The situation with Alexis Toth and the Latin Catholic bishops highlighted the need for American Eastern Catholics to have their own bishop. Pope Pius X appointed the Ukrainian bishop Soter Ortynsky in 1907 as bishop for all Slavic Eastern Catholics of the Byzantine rite in America. For this period the Ruthenian Byzantine Catholics were united to the Ukrainian Greek Catholics in the same eparchy. Ethnic tensions flared due to cultural differences (mostly of a political nature) between Ukrainians who came from Austrian-ruled Galicia and the Rusyns and other Byzantine Catholics who came from the Kingdom of Hungary. This caused Rome to split the groups after Ortynsky's death by creating a new separate eparchy especially for Byzantine Catholics coming from Hungary - mostly Rusyns but also ethnic Hungarians, Slovaks, and Croats. The Rusyn priest Basil Takach was appointed and ordained in Rome on his way to America as the new eparchy's bishop. Bishop Takach is considered the first bishop of Ruthenian Catholics in America, and his appointment as the official founding of the Byzantine Catholic Metropolitan Church of Pittsburgh.

Clerical celibacy of American Eastern Catholics was restated with special reference to the Byzantine/Ruthenian Church by the 1 March 1929 decree Cum data fuerit, which was renewed for a further 10 years in 1939. Due to this and other similar factors, 37 Ruthenian parishes transferred themselves into the jurisdiction of the Greek Orthodox Ecumenical Patriarch in 1938, creating the American Carpatho-Russian Orthodox Diocese.

Relations with the Latin Church Catholic hierarchy have improved, especially since the Second Vatican Council, at which the Ruthenian Church influenced decisions regarding using the vernacular (i.e. the language of the people) in the liturgy.[8] In its decree Orientalium Ecclesiarum, the Second Vatican Council declared:

"The Catholic Church holds in high esteem the institutions, liturgical rites, ecclesiastical traditions and the established standards of the Christian life of the Eastern Churches, for in them, distinguished as they are for their venerable antiquity, there remains conspicuous the tradition that has been handed down from the Apostles through the Fathers and that forms part of the divinely revealed and undivided heritage of the universal Church."[9]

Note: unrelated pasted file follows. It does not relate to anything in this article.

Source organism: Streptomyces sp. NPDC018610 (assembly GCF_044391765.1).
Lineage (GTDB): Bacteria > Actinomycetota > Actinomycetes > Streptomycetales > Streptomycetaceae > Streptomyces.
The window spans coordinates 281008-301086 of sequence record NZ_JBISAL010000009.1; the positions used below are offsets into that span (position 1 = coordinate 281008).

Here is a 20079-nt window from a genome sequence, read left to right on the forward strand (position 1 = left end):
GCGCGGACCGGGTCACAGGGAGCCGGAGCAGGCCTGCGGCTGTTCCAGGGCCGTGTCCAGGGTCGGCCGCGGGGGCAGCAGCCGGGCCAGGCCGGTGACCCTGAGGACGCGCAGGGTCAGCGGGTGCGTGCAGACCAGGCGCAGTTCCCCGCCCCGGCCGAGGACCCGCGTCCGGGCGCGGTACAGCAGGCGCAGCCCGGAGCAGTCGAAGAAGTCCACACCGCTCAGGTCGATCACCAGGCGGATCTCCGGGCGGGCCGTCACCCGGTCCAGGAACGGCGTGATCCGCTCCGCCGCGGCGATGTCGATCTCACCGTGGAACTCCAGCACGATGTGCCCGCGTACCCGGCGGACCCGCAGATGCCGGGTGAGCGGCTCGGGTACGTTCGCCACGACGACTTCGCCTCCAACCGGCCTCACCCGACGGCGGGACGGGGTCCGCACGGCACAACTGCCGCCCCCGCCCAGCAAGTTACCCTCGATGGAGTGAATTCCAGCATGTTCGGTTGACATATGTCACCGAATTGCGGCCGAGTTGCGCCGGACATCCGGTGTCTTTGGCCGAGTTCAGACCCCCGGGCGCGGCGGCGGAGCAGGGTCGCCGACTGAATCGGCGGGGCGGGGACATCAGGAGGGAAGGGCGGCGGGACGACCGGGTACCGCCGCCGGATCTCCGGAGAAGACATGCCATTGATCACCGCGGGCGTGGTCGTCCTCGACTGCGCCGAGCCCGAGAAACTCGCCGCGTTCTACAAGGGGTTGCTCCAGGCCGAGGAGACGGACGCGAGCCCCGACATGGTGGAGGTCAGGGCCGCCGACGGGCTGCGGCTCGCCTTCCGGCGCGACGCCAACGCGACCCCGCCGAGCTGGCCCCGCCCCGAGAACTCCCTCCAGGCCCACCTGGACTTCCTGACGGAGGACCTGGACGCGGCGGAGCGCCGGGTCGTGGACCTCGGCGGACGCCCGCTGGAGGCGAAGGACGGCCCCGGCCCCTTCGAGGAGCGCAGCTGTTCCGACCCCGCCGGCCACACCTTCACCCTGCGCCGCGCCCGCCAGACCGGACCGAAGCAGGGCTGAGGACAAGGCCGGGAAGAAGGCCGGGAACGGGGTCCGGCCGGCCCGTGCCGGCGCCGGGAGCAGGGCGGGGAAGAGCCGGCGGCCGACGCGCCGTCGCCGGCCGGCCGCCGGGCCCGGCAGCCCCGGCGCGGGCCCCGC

The Second Vatican Council urged the Eastern Rite Churches to eliminate liturgical Latinization and to strengthen their Eastern Christian identity. In June 1999 the Council of Hierarchs of the Byzantine Metropolitan Church Sui Iuris of Pittsburgh U.S.A. promulgated the norms of particular law to govern itself. In January 2007, the Revised Divine Liturgy of St. John Chrysostom and the Revised Divine Liturgy of St. Basil the Great were promulgated. In December 2013, the Pope approved the request of the Congregation for the Eastern Churches that appropriate Eastern Church authorities be granted the faculty to allow pastoral service of Eastern married clergy also outside the traditional Eastern territory.

Membership of the Byzantine (Ruthenian) Catholic Church is not limited to those who trace their heritage to Eastern Europe.[10]


The Ruthenian Greek Catholic Church has four eparchies in the United States and one eparchy plus an Apostolic Exarchate in Europe. As of 2016, its membership was estimated at some 419,500 faithful, with seven bishops, 664 parishes, 557 priests, 76 deacons, and 192 men and women religious[11]

Metropolia of Pittsburgh (one archeparchy, three suffragan eparchies, approximately 22,500 faithful)

Immediately subject to the Holy See: (approximately 397,500 faithful)

One issue preventing organization of the Ruthenian Catholic Church under a single synod is the desire of some of the priests and faithful of the Eparchy of Mukacheve that it should be part of the Ukrainian Greek Catholic Church.[12]


See also


  1. Paul Robert Magocsi. "Carpatho-Rusyn Americans".
  2. "The Ruthenian Catholic Church". Catholic Near East Welfare Association. Archived from the original on August 6, 2007. Retrieved April 20, 2010.
  3. Pope John Paul II (April 18, 1996). "The 350th anniversary of the Union of Uzhorod". EWTN. Retrieved April 20, 2010.
  4. "Ruthenian Church". Eastern Catholic Pastoral Association of Southern California. Retrieved April 20, 2010.
  5. "Uzhhorod Union of 1646". Internet Encyclopedia of Ukraine. Canadian Institute of Ukrainian Studies.
  6. "Collectanea". n. 1966. Cite journal requires |journal= (help)
  7. "Acta Sanctae Sedis" (PDF). 24. S. Congr. de Propaganda Fide. 1891–92: 390–391. Cite journal requires |journal= (help)
  8. KEVIN R. YURKUS. "The Other Catholics: A Short Guide to the Eastern Catholic Churches".
  9. Catholic Church (Second Vatican Council) (November 21, 1964). "Decree on the Catholic Eastern Churches". Holy See.
  10. The Byzantine Catholic Archeparchy of Pittsburgh. "Reverend Phillip J. Linden Jr. SSJ". The Byzantine Catholic Archeparchy of Pittsburgh.
  11. Ronald Roberson. "The Eastern Catholic Churches Statistics". Catholic Near East Welfare Association.
  12. Paul Robert Magocsi, Ivan Pop. "Greek Catholic Eparchy of Mukachevo".

Further reading

General Information:





This article is issued from Wikipedia. The text is licensed under Creative Commons - Attribution - Sharealike. Additional terms may apply for the media files.